Vouchers: Textbook Case of Temptation
BY Jason Boffetti
April 16-22, 2000 Issue | Posted 4/16/00 at 2:00 PM
When the American Civil Liberties Union says something reasonable, we should be suspicious. But when the ACLU claims to be protecting Catholic education, it's time to worry.
At a recent debate on school vouchers hosted by the University of Maryland's Brody Forum, ACLU President Nadine Strossen argued that Catholic education cannot receive vouchers and remain Catholic. That, she said, would be unfortunate. Strossen's concern for Catholic education seems disingenuous, but the potential threat of secularizing Catholic education is real enough.
In recent years, the secularizing threat has come primarily from the ACLU itself, so Strossen's point was a case of the fox reminding the farmer to guard the henhouse. The ACLU's activist lawyers seem more inclined to remove all religion from publicly funded education.
Catholic schools make themselves a prime target for the ACLU because they provide the best alternative to failing inner-city public schools. Thus we have seen the ACLU set its attorneys upon existing school-choice programs in the states that have them — Ohio, Wisconsin, Arizona and Florida. It is because of the ACLU's aggressive anti-voucher activities that Catholics need to make sure any new voucher legislation is crafted in such a way that it protects the religious mission and content of Catholic education.
It's noteworthy that, in cities with voucher programs, only faith-based schools have stepped forward to participate. Fully 97% of participating private schools in Cleveland and 92% in Milwaukee are religious, and the vast majority of these are Catholic. Parochial and a handful of Protestant schools have stuck by inner-city students while non-sectarian private schools in the suburbs have declined to accept voucher students. But can the religious schools continue to serve these students under pressure from the ACLU?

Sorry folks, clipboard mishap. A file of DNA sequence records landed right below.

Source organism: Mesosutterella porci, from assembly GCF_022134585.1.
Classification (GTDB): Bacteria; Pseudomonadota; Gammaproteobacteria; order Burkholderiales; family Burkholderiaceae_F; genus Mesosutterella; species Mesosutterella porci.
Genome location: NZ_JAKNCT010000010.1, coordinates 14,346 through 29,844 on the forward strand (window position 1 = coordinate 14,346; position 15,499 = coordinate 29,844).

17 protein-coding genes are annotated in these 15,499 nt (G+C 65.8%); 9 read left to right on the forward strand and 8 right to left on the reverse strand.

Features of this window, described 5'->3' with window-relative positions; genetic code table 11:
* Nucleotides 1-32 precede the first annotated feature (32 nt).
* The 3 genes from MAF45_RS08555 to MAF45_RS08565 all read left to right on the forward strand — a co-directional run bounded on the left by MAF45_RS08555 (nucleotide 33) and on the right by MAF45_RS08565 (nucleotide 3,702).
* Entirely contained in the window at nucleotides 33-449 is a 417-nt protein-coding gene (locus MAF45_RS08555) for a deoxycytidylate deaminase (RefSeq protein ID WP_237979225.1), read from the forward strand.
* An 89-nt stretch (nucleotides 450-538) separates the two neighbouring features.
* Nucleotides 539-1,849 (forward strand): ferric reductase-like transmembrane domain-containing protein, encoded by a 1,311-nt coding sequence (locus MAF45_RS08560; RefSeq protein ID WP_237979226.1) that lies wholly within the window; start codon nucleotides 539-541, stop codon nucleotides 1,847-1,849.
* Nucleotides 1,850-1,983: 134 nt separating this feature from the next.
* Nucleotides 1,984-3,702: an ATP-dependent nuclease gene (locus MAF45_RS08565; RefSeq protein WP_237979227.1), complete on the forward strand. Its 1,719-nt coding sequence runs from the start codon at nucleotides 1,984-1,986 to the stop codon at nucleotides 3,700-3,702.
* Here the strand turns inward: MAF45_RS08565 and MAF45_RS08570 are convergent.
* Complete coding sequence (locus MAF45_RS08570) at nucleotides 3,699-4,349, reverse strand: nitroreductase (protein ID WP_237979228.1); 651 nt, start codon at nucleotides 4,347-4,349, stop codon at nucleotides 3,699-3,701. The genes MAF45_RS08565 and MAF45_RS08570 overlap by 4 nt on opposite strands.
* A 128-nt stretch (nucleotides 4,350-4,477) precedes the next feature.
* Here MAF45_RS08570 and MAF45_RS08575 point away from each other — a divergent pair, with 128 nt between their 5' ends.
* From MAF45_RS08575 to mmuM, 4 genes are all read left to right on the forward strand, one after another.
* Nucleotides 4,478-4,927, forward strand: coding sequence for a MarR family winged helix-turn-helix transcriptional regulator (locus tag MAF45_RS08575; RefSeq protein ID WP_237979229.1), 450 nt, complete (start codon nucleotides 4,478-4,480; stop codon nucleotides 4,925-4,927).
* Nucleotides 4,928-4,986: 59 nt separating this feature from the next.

During the debate, Strossen warned that, should public vouchers stand, the ACLU's strategy would include pursuing litigation against Catholic schools that would force them to adopt federal hiring practices. This would mean they could no longer select teachers on the basis of religious belief; next, the ACLU would seek to force the schools to remove all religious content from the curriculum so that impressionable children would not be subjected to “religious indoctrination.” If the ACLU can't defeat vouchers, it will settle for destroying the schools that would most benefit from the programs.
This is a heartless strategy for desperate times, but a radically secularist interpretation of the separation of church and state is one of the surest constitutional bases the ACLU can stand on, given court rulings in the past several decades. Maine and Vermont already have successful voucher programs for K-12 education, but courts in both of those states rejected the participation of religious schools in the programs. This past December, the Cleveland voucher program was halted by a federal judge precisely because he said it was biased toward religious schools.
The crux of the ACLU argument goes something like this: Since inner-city parents have no choice in education outside of religious schools, vouchers coerce desperate parents to use Catholic schools, which constitutes an establishment of religion. This is spurious, because parents in these cities may choose among charter schools and better public schools. But it does highlight the fact that a private education the poor and middle class can afford is usually a Catholic education. Nonsectarian private schools frequently cost more than $10,000 per year. Vouchers are valued at $1,500 to $3,000 per year depending on financial need.
The bishops in these dioceses will face an excruciating choice: turn away the children stuck in deplorable public education who would like to use public vouchers, or water down the religious dimension of the curricula in order to continue doing the heroic job of educating the urban poor.
Should we turn away inner-city children who would like to use public vouchers to attend Catholic schools — or remove the religious dimension from our core curriculum?
During the past decade, bishops of inner-city dioceses have been under enormous financial pressure to close parochial schools in parishes that can no longer support them. Some have closed, but many have been saved to serve their more than 75% non-Catholic students. The subtle shift to a less-religious curriculum would be done with the best of intentions.